The organization also created a reporting form on its website for people detained at the border that is a window into the current climate. The form asks questions like: “Were any electronics examined or copied?” and “Were you asked to share your social media accounts or recent internet browsing history?”

Whiteboard calendars hang on the walls in Khera’s unassuming office in downtown Oakland, Calif., to track upcoming events. In the few months after Trump’s inauguration, she traveled nearly every other week to fund-raise, meet the American Muslim community, and lobby.

Khera, an attorney, recently attended oral arguments in D.C. district court, packed mostly with opponents of the immigration ban in the case. The organization filed to fight the ban along with partner organizations. The lawsuit argues that the ban violates the United States’ guarantee of religious freedom and equality by preventing some Muslim organizations from bringing scholars to America.

The Trump administration insists that its immigration order is not a “Muslim ban,” but rather aimed at, per the White House website, “protecting the nation from foreign terrorist entry into the United States.” What to call it and how far-reaching it could be will continue to be debated, but one thing is clear: The fear among American Muslims is real and has been building for decades.

So while there is a frenzied nature to her current work, Khera actually has her eyes on a much longer game.

A ‘Smattering’ of Muslims

Growing up in Painted Post, N.Y., an overwhelmingly white, upstate town with a population of just under 2,000 (fewer than Wellesley’s student body), Khera says being Muslim was part of her “weekend identity.” Muslim families from an 80-mile radius would gather on weekends for Sunday school and social bonding and support.

When Khera arrived at Wellesley in 1987, the population of Muslims around her increased to a “smattering”—a few dozen, as she remembers it. That smattering included her sister, class of ’90.

Around Ramadan, the Muslim holy month of fasting, she wanted to re-create that same social support.

“Being away from home, [Ramadan] was particularly a time when you’re missing family being there, having that community,” she says. “You’re waking up at the odd hour at night to eat, and then you’re able to open fast and that kind of thing together.”

Together with some other students, she formed al-Muslimat (“the Muslim women”), a faith group for Muslim students that continues to thrive today.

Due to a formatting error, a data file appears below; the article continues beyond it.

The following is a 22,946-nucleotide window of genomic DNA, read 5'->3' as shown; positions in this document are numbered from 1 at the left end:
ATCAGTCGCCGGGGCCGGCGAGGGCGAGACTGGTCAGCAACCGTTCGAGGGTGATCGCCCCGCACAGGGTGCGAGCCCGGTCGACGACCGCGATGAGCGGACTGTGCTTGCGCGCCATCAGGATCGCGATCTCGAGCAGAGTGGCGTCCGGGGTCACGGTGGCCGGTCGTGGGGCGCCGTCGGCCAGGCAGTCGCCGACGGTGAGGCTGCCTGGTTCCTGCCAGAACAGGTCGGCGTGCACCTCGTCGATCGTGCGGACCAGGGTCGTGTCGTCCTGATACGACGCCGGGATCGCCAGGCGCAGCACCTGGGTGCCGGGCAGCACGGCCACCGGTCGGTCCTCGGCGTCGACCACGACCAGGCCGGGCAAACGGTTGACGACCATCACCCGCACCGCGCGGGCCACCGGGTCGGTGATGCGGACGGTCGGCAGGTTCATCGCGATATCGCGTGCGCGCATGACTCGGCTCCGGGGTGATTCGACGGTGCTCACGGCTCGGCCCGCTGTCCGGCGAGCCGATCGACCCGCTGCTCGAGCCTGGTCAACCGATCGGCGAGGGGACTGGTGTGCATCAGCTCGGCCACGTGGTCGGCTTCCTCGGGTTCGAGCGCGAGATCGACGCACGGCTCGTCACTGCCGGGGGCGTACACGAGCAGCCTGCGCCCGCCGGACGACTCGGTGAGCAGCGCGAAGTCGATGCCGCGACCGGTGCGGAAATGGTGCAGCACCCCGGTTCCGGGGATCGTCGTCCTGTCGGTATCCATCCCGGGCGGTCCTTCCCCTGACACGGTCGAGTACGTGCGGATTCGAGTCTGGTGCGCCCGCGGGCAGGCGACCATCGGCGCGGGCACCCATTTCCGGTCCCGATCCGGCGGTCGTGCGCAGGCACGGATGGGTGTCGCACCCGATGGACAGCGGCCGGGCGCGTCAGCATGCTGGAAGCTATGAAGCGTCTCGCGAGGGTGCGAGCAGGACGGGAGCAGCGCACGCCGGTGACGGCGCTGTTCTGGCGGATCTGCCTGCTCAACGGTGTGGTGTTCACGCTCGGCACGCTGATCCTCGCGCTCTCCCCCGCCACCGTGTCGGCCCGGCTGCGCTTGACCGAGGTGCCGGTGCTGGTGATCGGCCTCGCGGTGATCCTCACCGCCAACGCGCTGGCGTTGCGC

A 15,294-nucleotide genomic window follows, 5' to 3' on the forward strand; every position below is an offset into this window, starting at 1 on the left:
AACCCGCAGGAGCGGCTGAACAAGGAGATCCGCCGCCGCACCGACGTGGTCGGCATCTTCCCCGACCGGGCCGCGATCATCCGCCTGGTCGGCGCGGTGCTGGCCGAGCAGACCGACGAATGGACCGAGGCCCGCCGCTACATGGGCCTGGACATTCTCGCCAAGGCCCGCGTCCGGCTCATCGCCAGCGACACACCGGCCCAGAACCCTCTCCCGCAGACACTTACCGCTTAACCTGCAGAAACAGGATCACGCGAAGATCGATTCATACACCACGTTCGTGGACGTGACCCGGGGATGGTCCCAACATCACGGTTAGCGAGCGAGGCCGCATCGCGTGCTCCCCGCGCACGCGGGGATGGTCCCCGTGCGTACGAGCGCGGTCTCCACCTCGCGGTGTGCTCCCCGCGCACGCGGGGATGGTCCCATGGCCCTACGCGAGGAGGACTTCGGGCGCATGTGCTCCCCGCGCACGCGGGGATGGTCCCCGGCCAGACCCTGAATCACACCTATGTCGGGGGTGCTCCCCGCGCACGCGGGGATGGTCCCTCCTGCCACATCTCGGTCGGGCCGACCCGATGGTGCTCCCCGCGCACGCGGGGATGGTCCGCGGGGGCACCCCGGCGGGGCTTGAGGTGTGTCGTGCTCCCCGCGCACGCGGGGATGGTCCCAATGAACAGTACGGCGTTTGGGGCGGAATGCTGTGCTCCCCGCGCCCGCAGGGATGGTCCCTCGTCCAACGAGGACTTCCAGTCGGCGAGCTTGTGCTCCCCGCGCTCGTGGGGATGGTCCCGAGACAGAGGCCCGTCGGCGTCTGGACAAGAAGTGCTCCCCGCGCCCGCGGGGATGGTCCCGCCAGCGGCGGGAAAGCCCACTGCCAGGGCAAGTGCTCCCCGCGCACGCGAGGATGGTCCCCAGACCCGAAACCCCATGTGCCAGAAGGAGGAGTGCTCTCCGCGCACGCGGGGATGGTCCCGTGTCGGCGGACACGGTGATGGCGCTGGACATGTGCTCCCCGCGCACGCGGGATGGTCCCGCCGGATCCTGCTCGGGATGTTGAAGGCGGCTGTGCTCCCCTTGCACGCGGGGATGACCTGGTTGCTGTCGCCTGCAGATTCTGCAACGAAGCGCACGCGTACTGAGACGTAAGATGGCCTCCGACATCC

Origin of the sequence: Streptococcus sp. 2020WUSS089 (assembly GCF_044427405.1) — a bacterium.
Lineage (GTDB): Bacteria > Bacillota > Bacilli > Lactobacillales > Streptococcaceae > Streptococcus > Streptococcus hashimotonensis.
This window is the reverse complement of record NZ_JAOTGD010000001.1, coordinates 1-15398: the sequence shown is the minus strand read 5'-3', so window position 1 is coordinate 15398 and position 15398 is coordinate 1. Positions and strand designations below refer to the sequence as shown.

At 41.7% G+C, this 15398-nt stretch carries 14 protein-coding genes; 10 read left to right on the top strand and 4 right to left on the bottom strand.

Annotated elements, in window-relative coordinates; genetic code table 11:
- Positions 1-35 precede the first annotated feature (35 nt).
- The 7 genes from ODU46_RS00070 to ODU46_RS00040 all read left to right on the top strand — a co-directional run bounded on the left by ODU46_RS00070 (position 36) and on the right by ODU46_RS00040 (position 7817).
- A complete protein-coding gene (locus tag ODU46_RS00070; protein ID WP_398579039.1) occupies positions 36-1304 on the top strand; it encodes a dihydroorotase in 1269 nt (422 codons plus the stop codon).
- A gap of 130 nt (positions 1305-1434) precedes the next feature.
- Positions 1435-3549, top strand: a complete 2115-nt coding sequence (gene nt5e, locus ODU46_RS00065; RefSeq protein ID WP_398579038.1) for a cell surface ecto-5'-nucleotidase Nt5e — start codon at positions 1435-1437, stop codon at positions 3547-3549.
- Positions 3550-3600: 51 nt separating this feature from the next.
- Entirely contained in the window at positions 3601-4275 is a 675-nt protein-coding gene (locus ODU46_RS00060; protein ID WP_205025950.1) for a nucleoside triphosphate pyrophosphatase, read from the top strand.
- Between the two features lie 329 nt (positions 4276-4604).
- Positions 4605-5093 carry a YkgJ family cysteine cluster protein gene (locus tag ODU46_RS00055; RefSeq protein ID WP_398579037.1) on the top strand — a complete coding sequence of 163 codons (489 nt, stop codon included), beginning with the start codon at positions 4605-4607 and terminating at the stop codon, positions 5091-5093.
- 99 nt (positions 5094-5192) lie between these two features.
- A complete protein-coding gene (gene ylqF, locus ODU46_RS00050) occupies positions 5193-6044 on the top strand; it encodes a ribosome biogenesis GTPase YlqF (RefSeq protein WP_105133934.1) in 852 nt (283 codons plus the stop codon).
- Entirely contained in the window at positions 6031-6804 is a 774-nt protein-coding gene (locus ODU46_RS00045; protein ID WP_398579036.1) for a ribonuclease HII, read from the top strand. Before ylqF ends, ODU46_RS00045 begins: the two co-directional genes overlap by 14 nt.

Thick Skin

Khera’s senior year, she ran for College Government president in an election she remembers as fraught with tension. In the year before the election, when it came time to fund student organizations, she says, CG favored existing organizations. They declined to fund several new ones, including a South Asian student group she also helped start. The situation created a lot of animosity, and she remembers several students launching an anonymous campaign against her presidential candidacy. “They put up posters around campus [reading] ‘Don’t Support Farhana. She Doesn’t Support You,’” and left her what she calls “nasty” voicemail messages on her room phone, she says.

She won the election, and recalls advice from Nan Overholser Keohane ’61, then president of the College, that she clearly still lives by every day—even 25 years later. “You know, Farhana, this is basically politics,” Keohane told her, “and if you’re going to be in politics, you have to have a thick skin.”

“Nan had been through a lot of very tough fights” herself, Khera says, from the College’s divestment in South Africa to reconsidering its need-blind admissions policy.

That thick skin is serving Khera well these days. Anyone would need it—and comfortable shoes—to spend five minutes in Khera’s life. She is the target of hate on Twitter and blogs “on a regular basis,” she says. One user recently tweeted, “islam IS NOT a religion but an ideology of a pedophiliac psychopath killer” and another “SHAME on you! How is the travel ban affecting 6 of 50 Muslim-maj countries a Muslim ban? Have you no shame?”